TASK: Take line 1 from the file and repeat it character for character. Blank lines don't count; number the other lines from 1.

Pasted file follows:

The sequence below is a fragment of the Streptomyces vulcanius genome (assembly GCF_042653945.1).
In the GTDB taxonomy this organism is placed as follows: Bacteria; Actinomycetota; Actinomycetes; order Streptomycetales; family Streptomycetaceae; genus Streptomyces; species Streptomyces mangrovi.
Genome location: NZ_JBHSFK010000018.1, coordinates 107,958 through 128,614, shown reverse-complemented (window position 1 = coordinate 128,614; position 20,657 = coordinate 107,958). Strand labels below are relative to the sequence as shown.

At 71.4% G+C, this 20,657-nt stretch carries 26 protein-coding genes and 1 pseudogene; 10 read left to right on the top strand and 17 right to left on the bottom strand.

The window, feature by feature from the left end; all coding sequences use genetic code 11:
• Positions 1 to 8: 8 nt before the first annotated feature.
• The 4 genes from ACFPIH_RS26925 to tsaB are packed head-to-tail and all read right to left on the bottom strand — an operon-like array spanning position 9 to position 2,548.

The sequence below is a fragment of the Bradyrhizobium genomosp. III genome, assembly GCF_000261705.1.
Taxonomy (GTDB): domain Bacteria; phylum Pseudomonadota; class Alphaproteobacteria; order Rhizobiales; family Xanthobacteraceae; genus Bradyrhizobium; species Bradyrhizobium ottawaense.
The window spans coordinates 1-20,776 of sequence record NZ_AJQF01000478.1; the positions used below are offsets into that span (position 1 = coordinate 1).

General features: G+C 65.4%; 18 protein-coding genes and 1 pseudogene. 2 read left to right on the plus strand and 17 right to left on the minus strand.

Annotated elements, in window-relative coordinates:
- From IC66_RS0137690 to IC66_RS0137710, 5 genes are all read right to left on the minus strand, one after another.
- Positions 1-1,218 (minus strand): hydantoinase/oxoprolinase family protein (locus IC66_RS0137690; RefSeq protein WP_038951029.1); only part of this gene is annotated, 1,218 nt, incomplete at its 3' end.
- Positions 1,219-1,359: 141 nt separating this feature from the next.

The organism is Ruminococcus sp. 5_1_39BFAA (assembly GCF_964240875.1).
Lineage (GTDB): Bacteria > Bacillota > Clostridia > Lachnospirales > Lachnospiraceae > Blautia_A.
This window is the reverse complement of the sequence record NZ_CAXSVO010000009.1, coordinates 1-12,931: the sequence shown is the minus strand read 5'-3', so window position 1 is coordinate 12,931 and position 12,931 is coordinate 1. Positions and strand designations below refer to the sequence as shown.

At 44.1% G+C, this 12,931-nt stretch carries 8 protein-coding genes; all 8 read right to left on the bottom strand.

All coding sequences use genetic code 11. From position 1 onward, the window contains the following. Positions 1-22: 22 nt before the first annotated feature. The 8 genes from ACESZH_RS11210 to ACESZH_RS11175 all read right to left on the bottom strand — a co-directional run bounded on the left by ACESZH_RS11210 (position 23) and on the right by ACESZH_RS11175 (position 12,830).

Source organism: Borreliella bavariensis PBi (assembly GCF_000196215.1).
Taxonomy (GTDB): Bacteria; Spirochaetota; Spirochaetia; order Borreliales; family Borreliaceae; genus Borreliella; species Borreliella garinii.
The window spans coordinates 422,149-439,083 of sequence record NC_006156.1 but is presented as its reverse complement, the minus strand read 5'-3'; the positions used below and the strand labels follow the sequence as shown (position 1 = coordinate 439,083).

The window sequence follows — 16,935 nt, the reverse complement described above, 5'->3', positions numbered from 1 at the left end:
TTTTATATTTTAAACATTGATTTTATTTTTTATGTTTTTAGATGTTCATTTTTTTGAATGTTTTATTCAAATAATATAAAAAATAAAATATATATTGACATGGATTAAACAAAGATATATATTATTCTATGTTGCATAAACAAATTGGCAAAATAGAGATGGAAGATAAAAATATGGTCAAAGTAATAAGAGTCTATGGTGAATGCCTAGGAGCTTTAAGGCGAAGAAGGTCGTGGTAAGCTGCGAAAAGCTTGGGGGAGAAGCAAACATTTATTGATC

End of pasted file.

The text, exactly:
The sequence below is a fragment of the Streptomyces vulcanius genome (assembly GCF_042653945.1).